New York Hospital Installs 200kW Fuel Cell
NEW YORK--(BUSINESS WIRE)--Dec. 26, 2000--North Central Bronx Hospital (NCBH) gained the distinction on Thursday of being among the first medical facilities in the country to generate electricity from a fuel cell power plant, a nonpolluting source of power that uses an electrochemical process, without combustion.
"This project demonstrates the suitability of this cutting-edge technology for institutions like hospitals that have zero tolerance for power glitches," said C.D. "Rapp" Rappleyea, chairman and chief executive officer of the New York Power Authority, which financed and installed the fuel cell. "We think fuel cells will play an important role in the future--not only in terms of reliable power, but in providing an environmentally benign alternative to traditional sources of power. That's why we're moving aggressively, under Governor Pataki's direction, to share this technology with our public customers."
The $900,000 fuel cell, co-funded with a $200,000 grant from the U.S. Department of Energy (USDOE), is supplementing the electricity the hospital ordinarily receives from the electric power grid. It will also demonstrate the ability to provide backup power, in addition to the medical facility's emergency diesel generators, in the event of problems with the electric grid.
"It's difficult to place a price tag on the benefits of having this clean and dependable source of electricity for the hospital's diverse power needs," said Joseph S. Orlando, senior vice president, North Bronx Healthcare Network, consisting of NCBH, Jacobi Medical Center and five community health centers. "Obviously, it's essential for us to have uninterrupted power for our operating and emergency rooms, medical equipment and computers. Our patients' lives depend on it, and this fuel cell will help to ensure they have it."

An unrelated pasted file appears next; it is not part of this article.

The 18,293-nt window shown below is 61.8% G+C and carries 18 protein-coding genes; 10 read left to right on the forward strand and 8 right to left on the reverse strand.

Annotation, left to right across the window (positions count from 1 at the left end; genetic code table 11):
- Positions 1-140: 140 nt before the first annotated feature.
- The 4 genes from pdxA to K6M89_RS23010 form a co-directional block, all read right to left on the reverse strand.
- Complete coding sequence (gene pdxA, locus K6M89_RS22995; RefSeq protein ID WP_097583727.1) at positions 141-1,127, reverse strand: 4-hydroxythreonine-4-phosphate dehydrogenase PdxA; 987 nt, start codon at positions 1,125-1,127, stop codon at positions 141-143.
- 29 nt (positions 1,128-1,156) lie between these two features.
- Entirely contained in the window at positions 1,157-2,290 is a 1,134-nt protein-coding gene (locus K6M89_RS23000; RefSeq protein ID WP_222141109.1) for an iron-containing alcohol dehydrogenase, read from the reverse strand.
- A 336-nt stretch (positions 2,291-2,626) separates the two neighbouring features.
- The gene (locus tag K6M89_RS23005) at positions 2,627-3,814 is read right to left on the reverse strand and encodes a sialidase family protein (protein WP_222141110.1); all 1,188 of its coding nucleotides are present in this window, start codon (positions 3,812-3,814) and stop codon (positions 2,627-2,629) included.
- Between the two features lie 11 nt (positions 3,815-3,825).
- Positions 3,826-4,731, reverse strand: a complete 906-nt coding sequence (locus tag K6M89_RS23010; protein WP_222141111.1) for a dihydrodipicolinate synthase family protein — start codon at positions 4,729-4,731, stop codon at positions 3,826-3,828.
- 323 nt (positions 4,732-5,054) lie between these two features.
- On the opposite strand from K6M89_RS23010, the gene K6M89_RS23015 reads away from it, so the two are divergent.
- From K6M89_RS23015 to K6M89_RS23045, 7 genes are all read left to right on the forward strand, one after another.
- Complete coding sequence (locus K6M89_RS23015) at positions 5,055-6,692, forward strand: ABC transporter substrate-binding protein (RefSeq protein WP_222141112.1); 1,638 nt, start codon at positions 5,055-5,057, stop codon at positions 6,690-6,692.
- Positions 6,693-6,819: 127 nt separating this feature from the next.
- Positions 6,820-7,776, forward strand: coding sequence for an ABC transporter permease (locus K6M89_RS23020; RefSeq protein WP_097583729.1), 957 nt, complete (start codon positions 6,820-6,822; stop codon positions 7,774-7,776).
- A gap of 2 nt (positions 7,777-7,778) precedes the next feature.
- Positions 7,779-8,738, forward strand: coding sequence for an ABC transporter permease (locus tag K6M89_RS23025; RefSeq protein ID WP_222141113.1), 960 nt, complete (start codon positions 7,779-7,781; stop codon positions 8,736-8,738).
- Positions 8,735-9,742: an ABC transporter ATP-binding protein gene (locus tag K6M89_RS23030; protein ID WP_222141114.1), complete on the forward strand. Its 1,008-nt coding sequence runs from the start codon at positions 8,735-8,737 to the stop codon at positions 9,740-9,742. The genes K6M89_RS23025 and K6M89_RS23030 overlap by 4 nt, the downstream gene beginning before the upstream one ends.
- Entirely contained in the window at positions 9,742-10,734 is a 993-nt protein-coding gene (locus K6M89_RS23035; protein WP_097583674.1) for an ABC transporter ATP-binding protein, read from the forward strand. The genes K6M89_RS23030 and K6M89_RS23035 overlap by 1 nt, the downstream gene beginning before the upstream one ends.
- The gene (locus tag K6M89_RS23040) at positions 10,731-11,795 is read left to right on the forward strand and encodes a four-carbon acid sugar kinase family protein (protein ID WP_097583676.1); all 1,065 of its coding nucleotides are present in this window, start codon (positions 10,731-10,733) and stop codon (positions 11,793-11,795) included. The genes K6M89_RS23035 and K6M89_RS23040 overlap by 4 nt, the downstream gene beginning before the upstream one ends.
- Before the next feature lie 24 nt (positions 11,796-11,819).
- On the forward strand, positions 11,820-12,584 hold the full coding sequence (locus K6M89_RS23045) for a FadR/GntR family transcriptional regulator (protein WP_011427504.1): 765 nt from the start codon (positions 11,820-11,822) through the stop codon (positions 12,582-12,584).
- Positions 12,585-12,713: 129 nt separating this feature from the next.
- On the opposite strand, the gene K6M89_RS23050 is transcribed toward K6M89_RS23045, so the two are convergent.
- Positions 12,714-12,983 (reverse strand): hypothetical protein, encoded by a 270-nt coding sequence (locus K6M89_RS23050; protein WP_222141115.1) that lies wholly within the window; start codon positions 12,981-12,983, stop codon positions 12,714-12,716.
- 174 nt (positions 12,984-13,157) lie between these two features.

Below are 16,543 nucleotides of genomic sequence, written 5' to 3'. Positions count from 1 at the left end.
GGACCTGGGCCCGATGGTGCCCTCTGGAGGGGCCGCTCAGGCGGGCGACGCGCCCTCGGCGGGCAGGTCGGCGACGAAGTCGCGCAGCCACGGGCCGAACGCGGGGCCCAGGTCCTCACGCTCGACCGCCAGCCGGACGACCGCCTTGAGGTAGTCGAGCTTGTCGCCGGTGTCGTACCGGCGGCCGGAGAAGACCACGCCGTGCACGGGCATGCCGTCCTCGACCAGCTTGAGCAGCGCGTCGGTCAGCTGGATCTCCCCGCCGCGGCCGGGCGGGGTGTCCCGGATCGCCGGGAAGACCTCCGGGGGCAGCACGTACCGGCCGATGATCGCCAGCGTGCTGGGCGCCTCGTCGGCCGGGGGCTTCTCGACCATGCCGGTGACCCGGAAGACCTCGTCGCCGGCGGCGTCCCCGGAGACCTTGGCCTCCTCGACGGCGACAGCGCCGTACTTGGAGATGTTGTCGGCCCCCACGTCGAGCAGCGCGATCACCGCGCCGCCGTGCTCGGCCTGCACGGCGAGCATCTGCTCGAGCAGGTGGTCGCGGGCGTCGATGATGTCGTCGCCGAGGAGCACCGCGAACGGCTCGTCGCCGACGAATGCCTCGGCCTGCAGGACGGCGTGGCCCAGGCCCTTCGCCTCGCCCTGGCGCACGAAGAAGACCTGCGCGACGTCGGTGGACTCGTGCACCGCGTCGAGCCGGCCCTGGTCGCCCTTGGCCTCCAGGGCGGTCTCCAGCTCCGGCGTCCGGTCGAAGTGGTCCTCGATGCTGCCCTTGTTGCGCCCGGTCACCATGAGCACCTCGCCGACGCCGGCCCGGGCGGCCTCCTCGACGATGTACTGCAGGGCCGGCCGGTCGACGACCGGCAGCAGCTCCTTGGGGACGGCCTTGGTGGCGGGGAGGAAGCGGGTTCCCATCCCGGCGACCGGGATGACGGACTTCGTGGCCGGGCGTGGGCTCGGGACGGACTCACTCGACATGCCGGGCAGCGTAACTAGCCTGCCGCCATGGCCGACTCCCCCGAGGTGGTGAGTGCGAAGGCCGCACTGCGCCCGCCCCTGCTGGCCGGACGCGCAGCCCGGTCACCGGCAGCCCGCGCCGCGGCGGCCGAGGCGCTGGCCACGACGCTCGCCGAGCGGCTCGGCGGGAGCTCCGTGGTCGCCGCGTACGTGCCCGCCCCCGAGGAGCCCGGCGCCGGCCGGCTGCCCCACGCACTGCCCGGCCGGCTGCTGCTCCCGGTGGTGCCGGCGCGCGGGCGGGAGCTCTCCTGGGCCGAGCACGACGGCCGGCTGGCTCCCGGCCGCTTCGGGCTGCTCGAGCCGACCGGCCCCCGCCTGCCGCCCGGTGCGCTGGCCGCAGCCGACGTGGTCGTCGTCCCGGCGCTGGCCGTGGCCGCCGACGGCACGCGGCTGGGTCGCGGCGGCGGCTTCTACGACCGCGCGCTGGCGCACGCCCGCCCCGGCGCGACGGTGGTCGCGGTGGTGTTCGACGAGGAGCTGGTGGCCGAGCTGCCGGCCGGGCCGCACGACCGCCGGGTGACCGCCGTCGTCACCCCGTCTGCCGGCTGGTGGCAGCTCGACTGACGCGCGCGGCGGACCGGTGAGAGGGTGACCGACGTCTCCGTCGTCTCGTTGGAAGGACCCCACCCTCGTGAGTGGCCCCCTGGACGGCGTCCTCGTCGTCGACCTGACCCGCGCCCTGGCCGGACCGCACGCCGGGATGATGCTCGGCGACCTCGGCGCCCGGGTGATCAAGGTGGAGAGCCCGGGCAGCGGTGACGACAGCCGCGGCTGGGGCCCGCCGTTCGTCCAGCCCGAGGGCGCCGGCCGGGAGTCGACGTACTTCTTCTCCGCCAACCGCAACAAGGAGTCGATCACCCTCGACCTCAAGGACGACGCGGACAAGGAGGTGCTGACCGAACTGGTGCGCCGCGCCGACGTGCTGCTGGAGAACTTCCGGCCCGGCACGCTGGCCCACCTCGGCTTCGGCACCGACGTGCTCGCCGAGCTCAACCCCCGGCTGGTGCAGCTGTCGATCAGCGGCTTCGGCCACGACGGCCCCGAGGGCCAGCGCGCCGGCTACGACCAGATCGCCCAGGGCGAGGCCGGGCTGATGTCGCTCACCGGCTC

The 200-kilowatt fuel cell is the third in a series of such units that NYPA has installed for public facilities in New York City and Westchester County. The other two--also co-funded by the USDOE--are at the Central Park Police Precinct in Manhattan and the Westchester County Wastewater Treatment Plant in Yonkers.
The Central Park unit operates independent of the electric power grid, meeting the total energy needs of the police precinct, which had been dependent on an underground power line that was inadequate for its current and future electricity requirements. The unit in Yonkers supplements the power the wastewater treatment facility receives off of the grid as well as from a roof-mounted solar power project that NYPA also installed there.
Like the fuel cell in Central Park, the one at the North Central Bronx Hospital uses natural gas to produce electricity. Hydrogen obtained from the fuel combines with oxygen in the air to produce the power, with the only emissions being water and heat.
The installation in Yonkers is the world's first commercial fuel cell to use anaerobic digester gas, a byproduct of wastewater treatment, to produce electricity. Last June, the New York Chapter of the Association of Energy Engineers selected the installation as its Environmental Project of the Year, for harnessing a waste gas that would otherwise be flared, releasing combustion products into the air.
The Power Authority ranks among the cleanest electric utilities in the nation, according to data submitted to the U.S. Environmental Protection Agency, with most of its electricity hydropower.
In addition to the three fuel cell units, NYPA has installed 18 solar power projects for public customers in various parts of the state, including the one in Yonkers. It's also a leader in promoting development and use of electric vehicles and in undertaking energy-efficiency measures for its customers.
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